Because of his vast amateur experience, Usyk was moved quickly, and in 2016 in only his tenth pro fight, he challenged Poland’s unbeaten Krzysztof Glowacki for his WBO world cruiserweight title. Following his grueling 11th round KO of the tough, hard-hitting, long-time WBO titleist Marco Huck in a wild slugfest, and his subsequent clear points win over the classy ex-champ Steve Cunningham, Glowacki was regarded as the best fighter in the division.
Many fans believed that Usyk was in over his head against this Polish iron man, and yet, displaying what would become his customary complete lack of nerves, Usyk boxed brilliantly to dominate the fight, winning a unanimous decision.
In his first defense and US debut three months later, Usyk stopped South African Thabiso Mchunu in nine rounds. In a second US appearance in 2017, Usyk displayed his full range of dazzling skills while outpointing the highly rated Las Vegan Mike “The Bounty” Hunter II.
World Boxing Super Series Success
Usyk then signed to compete in the lucrative Word Boxing Super Series cruiserweight championship, which featured the top-eight fighters in the division, minus Tony Bellew, who had elected to move up to heavyweight and fight David Haye. In his third title defense and his quarterfinal bout in the WBSS, Usyk pounded a game but outclassed Marco Huck to defeat in ten rounds.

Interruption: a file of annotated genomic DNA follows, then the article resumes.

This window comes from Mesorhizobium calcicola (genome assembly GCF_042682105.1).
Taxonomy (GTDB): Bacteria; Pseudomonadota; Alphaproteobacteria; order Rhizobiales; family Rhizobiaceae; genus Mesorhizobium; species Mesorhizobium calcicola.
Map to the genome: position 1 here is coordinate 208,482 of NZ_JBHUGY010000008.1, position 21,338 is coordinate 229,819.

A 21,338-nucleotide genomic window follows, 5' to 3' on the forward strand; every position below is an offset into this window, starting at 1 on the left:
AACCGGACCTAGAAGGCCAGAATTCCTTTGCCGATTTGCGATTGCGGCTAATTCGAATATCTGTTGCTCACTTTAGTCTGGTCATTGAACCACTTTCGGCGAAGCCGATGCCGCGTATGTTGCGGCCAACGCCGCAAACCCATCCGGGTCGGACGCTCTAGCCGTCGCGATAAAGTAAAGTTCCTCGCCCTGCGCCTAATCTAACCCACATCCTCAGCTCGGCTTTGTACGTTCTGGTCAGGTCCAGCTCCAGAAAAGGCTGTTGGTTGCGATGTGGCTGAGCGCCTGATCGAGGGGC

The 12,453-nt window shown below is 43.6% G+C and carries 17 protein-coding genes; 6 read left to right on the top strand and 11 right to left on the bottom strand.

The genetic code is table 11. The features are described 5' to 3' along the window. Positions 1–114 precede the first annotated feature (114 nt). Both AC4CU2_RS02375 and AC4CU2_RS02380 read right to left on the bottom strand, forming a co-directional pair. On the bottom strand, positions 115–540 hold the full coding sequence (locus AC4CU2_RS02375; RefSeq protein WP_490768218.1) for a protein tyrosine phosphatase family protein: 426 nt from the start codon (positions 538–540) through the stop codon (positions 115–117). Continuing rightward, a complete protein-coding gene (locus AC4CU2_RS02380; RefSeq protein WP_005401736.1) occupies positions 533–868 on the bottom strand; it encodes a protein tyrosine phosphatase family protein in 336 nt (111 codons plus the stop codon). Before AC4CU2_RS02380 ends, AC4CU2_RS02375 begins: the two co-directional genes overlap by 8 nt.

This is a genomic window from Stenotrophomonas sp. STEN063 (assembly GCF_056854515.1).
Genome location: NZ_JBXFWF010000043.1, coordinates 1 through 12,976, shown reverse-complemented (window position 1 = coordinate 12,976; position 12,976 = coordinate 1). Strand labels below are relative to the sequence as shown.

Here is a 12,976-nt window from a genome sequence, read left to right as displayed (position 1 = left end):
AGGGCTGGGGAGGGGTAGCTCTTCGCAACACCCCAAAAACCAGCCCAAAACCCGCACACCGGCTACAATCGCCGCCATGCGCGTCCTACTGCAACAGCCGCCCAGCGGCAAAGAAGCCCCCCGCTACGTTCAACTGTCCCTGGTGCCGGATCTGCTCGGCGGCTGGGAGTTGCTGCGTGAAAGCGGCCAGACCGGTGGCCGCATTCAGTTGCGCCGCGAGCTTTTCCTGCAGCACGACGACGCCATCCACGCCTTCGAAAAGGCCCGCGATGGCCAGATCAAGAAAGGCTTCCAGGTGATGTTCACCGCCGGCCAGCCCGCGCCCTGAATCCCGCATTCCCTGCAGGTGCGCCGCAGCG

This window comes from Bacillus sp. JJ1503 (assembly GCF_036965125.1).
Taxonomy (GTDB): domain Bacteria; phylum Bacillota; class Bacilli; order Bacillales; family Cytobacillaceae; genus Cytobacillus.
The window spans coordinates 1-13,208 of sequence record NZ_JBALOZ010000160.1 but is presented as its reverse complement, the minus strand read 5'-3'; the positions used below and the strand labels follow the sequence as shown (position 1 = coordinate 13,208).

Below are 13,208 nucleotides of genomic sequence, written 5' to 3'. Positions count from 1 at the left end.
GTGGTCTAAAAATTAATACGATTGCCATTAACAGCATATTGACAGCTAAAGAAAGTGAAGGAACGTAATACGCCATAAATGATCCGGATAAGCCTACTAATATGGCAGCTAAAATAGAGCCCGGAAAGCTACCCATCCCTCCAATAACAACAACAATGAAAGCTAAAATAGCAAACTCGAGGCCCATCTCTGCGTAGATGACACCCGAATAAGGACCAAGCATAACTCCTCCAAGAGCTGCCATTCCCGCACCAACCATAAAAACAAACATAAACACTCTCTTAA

Then, in January 2018, Usyk won his WBSS semifinal and also gained the WBC title when he defeated the previously unbeaten Latvian Mairis Briedis in a fiercely competitive 12-rounder. Usyk was awarded a majority decision, but it had been his toughest test by far, and one that he was lucky to win.
Waiting for Usyk in the WBSS final was Russian Murat Gassiev, the WBA and IBF champion, a 24-year old phenom who had been a virtual unknown until he defeated Denis Lebedev for the IBF title in 2016. Gassiev then blitzed former WBC champ Krzysztof Wlodarczyk in three rounds, and in arguably the best fight of 2018, he outlasted Cuban KO artist Yuniel Dorticos, stopping him in the twelfth to reach the WBSS final.